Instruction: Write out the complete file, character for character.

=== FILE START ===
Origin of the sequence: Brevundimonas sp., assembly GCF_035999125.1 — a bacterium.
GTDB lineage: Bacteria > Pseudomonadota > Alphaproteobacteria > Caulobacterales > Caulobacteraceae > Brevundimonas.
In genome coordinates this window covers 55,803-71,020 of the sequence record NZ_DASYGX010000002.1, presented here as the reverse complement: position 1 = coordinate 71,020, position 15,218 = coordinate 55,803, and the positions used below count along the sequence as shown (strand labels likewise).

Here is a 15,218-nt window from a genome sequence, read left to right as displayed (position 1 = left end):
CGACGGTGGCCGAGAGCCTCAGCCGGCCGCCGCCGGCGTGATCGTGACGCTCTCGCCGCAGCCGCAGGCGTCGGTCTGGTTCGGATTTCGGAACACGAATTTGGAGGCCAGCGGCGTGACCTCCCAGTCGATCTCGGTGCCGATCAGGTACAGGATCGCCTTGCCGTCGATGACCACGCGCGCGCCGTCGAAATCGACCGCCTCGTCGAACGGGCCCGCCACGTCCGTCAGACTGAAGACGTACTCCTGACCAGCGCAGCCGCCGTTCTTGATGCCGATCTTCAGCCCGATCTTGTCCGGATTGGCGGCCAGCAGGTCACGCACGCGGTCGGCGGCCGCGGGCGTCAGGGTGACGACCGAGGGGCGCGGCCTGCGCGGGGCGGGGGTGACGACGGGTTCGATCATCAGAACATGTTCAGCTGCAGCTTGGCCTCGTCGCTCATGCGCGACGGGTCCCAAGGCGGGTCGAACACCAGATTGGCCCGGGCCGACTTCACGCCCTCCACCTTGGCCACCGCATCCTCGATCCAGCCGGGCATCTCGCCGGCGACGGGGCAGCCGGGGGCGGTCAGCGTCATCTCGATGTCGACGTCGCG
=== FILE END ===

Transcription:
Origin of the sequence: Brevundimonas sp., assembly GCF_035999125.1 — a bacterium.
GTDB lineage: Bacteria > Pseudomonadota > Alphaproteobacteria > Caulobacterales > Caulobacteraceae > Brevundimonas.
In genome coordinates this window covers 55,803-71,020 of the sequence record NZ_DASYGX010000002.1, presented here as the reverse complement: position 1 = coordinate 71,020, position 15,218 = coordinate 55,803, and the positions used below count along the sequence as shown (strand labels likewise).

Here is a 15,218-nt window from a genome sequence, read left to right as displayed (position 1 = left end):
CGACGGTGGCCGAGAGCCTCAGCCGGCCGCCGCCGGCGTGATCGTGACGCTCTCGCCGCAGCCGCAGGCGTCGGTCTGGTTCGGATTTCGGAACACGAATTTGGAGGCCAGCGGCGTGACCTCCCAGTCGATCTCGGTGCCGATCAGGTACAGGATCGCCTTGCCGTCGATGACCACGCGCGCGCCGTCGAAATCGACCGCCTCGTCGAACGGGCCCGCCACGTCCGTCAGACTGAAGACGTACTCCTGACCAGCGCAGCCGCCGTTCTTGATGCCGATCTTCAGCCCGATCTTGTCCGGATTGGCGGCCAGCAGGTCACGCACGCGGTCGGCGGCCGCGGGCGTCAGGGTGACGACCGAGGGGCGCGGCCTGCGCGGGGCGGGGGTGACGACGGGTTCGATCATCAGAACATGTTCAGCTGCAGCTTGGCCTCGTCGCTCATGCGCGACGGGTCCCAAGGCGGGTCGAACACCAGATTGGCCCGGGCCGACTTCACGCCCTCCACCTTGGCCACCGCATCCTCGATCCAGCCGGGCATCTCGCCGGCGACGGGGCAGCCGGGGGCGGTCAGCGTCATCTCGATGTCGACGTCGCG